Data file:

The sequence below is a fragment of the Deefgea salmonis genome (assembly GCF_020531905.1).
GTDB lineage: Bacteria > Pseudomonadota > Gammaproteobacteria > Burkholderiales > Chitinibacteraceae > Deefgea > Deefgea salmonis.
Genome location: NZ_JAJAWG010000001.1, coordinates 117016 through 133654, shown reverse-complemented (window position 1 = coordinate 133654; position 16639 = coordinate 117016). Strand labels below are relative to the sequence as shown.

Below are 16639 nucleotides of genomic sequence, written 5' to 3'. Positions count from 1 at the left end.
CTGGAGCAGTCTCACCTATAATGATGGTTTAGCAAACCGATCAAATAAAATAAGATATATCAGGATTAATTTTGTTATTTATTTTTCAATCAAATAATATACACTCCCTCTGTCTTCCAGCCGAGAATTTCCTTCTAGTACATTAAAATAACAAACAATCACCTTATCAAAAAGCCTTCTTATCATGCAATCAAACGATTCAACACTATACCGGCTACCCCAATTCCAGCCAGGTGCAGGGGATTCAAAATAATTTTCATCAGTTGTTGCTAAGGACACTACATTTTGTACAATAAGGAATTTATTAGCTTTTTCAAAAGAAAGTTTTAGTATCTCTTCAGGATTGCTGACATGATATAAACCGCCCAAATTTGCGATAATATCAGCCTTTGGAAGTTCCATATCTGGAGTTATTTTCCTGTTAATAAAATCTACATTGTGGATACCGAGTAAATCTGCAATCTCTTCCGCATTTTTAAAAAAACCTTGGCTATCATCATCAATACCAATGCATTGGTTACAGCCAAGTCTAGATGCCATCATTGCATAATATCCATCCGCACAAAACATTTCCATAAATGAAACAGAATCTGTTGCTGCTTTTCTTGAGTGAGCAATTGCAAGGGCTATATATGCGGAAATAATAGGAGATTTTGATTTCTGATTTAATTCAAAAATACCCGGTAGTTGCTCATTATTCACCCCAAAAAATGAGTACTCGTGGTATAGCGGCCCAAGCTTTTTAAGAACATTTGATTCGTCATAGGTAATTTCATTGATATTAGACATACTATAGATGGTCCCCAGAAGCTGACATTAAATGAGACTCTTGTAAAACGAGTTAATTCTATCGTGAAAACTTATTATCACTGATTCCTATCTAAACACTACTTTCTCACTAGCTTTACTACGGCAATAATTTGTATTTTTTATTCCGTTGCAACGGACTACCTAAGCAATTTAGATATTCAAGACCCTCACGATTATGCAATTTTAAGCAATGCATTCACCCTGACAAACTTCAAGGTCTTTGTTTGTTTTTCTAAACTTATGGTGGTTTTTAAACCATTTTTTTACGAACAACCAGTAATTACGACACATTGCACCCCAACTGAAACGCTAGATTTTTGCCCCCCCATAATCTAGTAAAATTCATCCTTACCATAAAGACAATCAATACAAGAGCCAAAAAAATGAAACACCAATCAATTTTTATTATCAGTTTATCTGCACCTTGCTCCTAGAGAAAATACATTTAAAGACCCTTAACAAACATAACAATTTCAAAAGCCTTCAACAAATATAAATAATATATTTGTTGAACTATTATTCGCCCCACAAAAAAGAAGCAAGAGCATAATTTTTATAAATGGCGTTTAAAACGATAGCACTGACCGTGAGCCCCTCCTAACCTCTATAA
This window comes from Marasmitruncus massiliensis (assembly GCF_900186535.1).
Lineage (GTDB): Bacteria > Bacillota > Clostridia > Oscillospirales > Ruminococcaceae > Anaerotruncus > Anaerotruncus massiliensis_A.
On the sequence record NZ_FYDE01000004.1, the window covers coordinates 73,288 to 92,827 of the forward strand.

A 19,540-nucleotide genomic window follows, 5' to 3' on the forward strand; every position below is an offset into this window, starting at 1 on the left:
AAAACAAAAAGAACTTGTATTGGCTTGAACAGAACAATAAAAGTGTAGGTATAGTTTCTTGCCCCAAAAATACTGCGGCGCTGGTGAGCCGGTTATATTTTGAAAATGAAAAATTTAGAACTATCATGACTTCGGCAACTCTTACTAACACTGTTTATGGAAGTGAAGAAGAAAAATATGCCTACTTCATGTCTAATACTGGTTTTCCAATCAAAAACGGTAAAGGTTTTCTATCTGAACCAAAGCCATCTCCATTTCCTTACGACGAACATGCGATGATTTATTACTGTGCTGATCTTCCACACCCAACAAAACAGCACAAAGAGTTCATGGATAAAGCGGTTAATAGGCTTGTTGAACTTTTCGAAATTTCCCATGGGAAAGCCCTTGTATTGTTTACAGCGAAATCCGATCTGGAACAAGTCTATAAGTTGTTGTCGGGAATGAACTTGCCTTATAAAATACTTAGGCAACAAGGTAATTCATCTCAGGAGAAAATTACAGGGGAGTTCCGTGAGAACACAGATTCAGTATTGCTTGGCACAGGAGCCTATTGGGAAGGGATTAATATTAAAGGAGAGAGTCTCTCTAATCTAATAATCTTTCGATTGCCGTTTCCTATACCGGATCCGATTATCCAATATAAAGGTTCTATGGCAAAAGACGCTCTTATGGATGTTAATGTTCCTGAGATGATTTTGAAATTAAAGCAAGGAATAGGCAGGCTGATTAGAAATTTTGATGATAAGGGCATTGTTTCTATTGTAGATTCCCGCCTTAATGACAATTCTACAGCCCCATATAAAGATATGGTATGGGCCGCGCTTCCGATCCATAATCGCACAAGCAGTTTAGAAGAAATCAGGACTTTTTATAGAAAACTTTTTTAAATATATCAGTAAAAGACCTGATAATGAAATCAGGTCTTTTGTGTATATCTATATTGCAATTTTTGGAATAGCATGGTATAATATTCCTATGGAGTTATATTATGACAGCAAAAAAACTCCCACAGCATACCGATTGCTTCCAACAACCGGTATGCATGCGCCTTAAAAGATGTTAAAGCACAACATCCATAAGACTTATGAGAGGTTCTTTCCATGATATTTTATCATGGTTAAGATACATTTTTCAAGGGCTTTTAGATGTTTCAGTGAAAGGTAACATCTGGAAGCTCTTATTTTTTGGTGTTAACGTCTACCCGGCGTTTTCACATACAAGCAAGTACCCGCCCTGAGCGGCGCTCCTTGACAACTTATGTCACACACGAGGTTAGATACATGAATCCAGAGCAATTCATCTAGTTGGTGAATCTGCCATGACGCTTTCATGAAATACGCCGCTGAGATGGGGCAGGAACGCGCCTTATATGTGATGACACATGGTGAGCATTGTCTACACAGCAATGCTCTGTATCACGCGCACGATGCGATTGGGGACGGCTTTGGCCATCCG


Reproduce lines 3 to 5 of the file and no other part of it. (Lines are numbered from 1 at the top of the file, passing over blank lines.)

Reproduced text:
Genome location: NZ_JAJAWG010000001.1, coordinates 117016 through 133654, shown reverse-complemented (window position 1 = coordinate 133654; position 16639 = coordinate 117016). Strand labels below are relative to the sequence as shown.

Below are 16639 nucleotides of genomic sequence, written 5' to 3'. Positions count from 1 at the left end.
CTGGAGCAGTCTCACCTATAATGATGGTTTAGCAAACCGATCAAATAAAATAAGATATATCAGGATTAATTTTGTTATTTATTTTTCAATCAAATAATATACACTCCCTCTGTCTTCCAGCCGAGAATTTCCTTCTAGTACATTAAAATAACAAACAATCACCTTATCAAAAAGCCTTCTTATCATGCAATCAAACGATTCAACACTATACCGGCTACCCCAATTCCAGCCAGGTGCAGGGGATTCAAAATAATTTTCATCAGTTGTTGCTAAGGACACTACATTTTGTACAATAAGGAATTTATTAGCTTTTTCAAAAGAAAGTTTTAGTATCTCTTCAGGATTGCTGACATGATATAAACCGCCCAAATTTGCGATAATATCAGCCTTTGGAAGTTCCATATCTGGAGTTATTTTCCTGTTAATAAAATCTACATTGTGGATACCGAGTAAATCTGCAATCTCTTCCGCATTTTTAAAAAAACCTTGGCTATCATCATCAATACCAATGCATTGGTTACAGCCAAGTCTAGATGCCATCATTGCATAATATCCATCCGCACAAAACATTTCCATAAATGAAACAGAATCTGTTGCTGCTTTTCTTGAGTGAGCAATTGCAAGGGCTATATATGCGGAAATAATAGGAGATTTTGATTTCTGATTTAATTCAAAAATACCCGGTAGTTGCTCATTATTCACCCCAAAAAATGAGTACTCGTGGTATAGCGGCCCAAGCTTTTTAAGAACATTTGATTCGTCATAGGTAATTTCATTGATATTAGACATACTATAGATGGTCCCCAGAAGCTGACATTAAATGAGACTCTTGTAAAACGAGTTAATTCTATCGTGAAAACTTATTATCACTGATTCCTATCTAAACACTACTTTCTCACTAGCTTTACTACGGCAATAATTTGTATTTTTTATTCCGTTGCAACGGACTACCTAAGCAATTTAGATATTCAAGACCCTCACGATTATGCAATTTTAAGCAATGCATTCACCCTGACAAACTTCAAGGTCTTTGTTTGTTTTTCTAAACTTATGGTGGTTTTTAAACCATTTTTTTACGAACAACCAGTAATTACGACACATTGCACCCCAACTGAAACGCTAGATTTTTGCCCCCCCATAATCTAGTAAAATTCATCCTTACCATAAAGACAATCAATACAAGAGCCAAAAAAATGAAACACCAATCAATTTTTATTATCAGTTTATCTGCACCTTGCTCCTAGAGAAAATACATTTAAAGACCCTTAACAAACATAACAATTTCAAAAGCCTTCAACAAATATAAATAATATATTTGTTGAACTATTATTCGCCCCACAAAAAAGAAGCAAGAGCATAATTTTTATAAATGGCGTTTAAAACGATAGCACTGACCGTGAGCCCCTCCTAACCTCTATAA